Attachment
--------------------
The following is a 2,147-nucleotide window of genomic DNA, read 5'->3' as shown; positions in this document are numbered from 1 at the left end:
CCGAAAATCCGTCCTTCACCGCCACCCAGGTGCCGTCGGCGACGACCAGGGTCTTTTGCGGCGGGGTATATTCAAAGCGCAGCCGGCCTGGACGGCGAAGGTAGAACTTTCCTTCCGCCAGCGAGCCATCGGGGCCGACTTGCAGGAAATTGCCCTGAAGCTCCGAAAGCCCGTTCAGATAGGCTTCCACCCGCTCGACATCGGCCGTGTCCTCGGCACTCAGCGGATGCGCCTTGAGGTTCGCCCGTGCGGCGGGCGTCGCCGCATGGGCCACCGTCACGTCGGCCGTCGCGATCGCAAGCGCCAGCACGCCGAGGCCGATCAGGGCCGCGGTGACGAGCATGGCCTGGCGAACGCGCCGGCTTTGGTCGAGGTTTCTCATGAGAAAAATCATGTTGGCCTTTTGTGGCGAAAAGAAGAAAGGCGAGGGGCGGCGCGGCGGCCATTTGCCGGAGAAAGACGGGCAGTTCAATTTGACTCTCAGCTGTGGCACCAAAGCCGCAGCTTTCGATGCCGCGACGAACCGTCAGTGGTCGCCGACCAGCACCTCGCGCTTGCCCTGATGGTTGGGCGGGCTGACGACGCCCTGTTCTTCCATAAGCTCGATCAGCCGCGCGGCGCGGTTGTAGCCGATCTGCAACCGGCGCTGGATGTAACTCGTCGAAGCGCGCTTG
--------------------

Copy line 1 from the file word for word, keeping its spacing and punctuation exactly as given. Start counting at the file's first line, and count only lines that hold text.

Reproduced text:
The following is a 2,147-nucleotide window of genomic DNA, read 5'->3' as shown; positions in this document are numbered from 1 at the left end: